Austin, Texas-based Tito’s Handmade Vodka has been hit with a lawsuit alleging its signature product isn’t actually made by hand.
The suit, filed this month in the Superior Court of California’s San Diego County division on behalf of consumer Gary Hofmann, accuses Fifth Generation Inc., the maker of Tito’s, of false advertising, among other claims.
Lawyers are seeking class-action status, which would allow other Tito’s customers to join in the lawsuit, potentially enabling them to get full or partial refunds if a court rules in their favor.
A court date has not been set.
“We disagree with the claims made against us and plan to defend ourselves against this misguided attack,” Tito’s founder, Tito Beveridge, said in a written statement provided to the Austin American-Statesman on Friday.
In court documents, Hofmann’s attorneys point to a dictionary definition of the word “handmade,” using it, in large part, as a basis for claims made in the suit. That definition states that handmade items are “made by hand, not by machine, and typically, therefore of superior quality.”
“Through a fraudulent, unlawful, deceptive and unfair course of conduct, Tito’s … manufactured, marketed and/or sold their Tito’s Handmade Vodka to the California general public with the false representation that the vodka was ‘handmade’ when, in actuality, the vodka is made via a highly mechanized process that is devoid of human hands,” the suit alleges.
“There is simply nothing ‘handmade’ about the vodka, under any definition of the term because the vodka is: (1) made from commercially manufactured ‘neutral grain spirit’ that is trucked and pumped into Tito’s industrial facility; (2) distilled in a large industrial complex with modern, technologically advanced stills; and (3) produced and bottled in extremely large quantities (i.e., it is ‘mass produced’).”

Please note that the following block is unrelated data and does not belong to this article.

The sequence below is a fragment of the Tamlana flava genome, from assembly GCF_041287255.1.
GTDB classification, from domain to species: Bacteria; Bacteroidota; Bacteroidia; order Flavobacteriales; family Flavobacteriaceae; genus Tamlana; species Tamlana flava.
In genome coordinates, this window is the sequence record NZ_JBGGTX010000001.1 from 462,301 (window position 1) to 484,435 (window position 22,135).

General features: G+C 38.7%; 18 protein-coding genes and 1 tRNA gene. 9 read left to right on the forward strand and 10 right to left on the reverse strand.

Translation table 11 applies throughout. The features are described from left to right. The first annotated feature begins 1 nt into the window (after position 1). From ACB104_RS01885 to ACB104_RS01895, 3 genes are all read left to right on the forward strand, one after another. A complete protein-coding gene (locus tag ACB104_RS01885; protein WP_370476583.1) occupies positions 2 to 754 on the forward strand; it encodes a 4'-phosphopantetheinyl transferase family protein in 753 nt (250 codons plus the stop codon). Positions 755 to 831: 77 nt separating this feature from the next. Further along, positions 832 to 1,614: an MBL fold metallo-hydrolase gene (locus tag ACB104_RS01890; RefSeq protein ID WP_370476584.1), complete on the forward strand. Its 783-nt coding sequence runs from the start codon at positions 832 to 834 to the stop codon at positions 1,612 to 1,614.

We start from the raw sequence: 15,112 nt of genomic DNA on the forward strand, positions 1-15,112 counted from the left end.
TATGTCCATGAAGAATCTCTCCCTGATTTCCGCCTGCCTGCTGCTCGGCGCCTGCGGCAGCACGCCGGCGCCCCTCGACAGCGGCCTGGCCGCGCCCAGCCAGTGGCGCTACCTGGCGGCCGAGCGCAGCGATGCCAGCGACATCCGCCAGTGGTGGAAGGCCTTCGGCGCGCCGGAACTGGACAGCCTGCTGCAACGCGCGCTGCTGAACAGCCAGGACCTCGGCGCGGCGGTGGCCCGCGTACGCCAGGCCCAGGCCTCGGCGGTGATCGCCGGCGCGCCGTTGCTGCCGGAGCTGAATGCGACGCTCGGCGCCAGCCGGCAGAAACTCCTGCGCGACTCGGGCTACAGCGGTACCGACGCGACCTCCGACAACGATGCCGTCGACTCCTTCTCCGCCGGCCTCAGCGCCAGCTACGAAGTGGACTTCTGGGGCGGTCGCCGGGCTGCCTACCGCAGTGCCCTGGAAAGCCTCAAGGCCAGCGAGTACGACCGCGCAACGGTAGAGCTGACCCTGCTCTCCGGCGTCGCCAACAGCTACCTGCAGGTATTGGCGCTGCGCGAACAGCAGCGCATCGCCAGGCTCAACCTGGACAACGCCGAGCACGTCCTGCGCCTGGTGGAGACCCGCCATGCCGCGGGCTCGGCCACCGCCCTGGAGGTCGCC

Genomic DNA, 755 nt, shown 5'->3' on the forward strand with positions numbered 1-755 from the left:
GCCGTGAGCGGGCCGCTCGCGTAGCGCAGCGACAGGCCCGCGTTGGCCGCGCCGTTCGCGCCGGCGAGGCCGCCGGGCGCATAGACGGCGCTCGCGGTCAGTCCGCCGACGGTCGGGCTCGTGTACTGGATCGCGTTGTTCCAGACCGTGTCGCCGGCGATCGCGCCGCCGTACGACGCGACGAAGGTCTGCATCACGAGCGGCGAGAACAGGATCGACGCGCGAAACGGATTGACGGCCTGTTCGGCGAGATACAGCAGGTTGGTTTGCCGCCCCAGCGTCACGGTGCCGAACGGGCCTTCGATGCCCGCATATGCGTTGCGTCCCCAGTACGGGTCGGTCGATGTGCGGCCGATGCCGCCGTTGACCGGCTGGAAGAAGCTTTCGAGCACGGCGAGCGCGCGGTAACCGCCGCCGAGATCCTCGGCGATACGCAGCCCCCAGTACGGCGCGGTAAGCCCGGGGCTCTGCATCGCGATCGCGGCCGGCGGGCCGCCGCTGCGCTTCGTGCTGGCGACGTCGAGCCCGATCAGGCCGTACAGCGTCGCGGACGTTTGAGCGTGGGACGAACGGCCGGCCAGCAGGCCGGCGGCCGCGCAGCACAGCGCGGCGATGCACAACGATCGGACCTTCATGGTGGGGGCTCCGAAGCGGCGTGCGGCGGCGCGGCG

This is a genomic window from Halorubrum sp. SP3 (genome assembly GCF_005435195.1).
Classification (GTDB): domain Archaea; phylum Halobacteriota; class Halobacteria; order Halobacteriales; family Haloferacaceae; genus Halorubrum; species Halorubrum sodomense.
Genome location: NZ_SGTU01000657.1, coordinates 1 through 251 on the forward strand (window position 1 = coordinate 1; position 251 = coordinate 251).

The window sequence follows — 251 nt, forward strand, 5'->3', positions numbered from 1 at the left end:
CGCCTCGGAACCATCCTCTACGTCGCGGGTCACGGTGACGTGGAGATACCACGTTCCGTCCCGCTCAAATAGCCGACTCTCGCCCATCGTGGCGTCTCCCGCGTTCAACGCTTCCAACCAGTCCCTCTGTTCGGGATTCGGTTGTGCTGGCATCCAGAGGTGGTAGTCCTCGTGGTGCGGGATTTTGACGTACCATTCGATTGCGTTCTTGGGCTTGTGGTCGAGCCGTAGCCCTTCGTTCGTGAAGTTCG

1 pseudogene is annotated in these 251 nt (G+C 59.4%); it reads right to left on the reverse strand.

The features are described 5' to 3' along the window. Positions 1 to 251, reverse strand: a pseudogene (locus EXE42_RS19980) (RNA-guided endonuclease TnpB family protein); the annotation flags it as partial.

Many details about the company’s manufacturing process cited in the suit were taken from a July 15, 2013 Forbes magazine article headlined, “The Troubling Success Of Tito’s Handmade Vodka.”
“Sometimes reality bites,” the article by writer Meghan Casserly reads, in part. “That’s proving to be a challenge for Fifth Generation, maker of Tito’s Handmade Vodka. More precisely: how to maintain the fiction of being a small-batch brand that’s actually expanding rapidly in the $5.5-billion-a-year U.S. market for the colorless liquor. Tito’s has exploded from a 16-gallon pot still in 1997 to a 26-acre operation that produced 850,000 cases last year, up 46 percent from 2011, pulling in an estimated $85 million in revenue.”
Beveridge, the company’s personable founder, has guided the brand’s growth over the years, working to get his award-winning Tito’s Handmade Vodka on liquor-store shelves and on the menus at well-known bars and restaurants across the country. Last year, United Airlines selected Tito’s as the exclusive vodka brand used on its flights worldwide.
Labeling the company uses has been reviewed by federal officials who signed off on the use of the word “handmade,” Beveridge said.
“Here at Tito’s Handmade Vodka, we are proud of our process that focuses on the quality of the product and involvement of human beings,” he said. “We distill at the same distillery in Austin, Texas, where I, Tito, started the business in 1995, distilling in batches in pot stills that are customized and hand-built on-site to our proprietary specifications. We hand-connect the hoses and pumps as we taste and qualify the next steps with the distillate. We taste our product to ensure head and tail cuts, all of which are done at our distillery in Austin, Texas, are made to our exacting standards to deliver the highest quality. The artistry involved in knowing when it’s time to make those cuts is something that cannot be duplicated by even the most sophisticated machines. Our proprietary process is designed to bring the very best quality vodka to our friends and fans for a reasonable price.”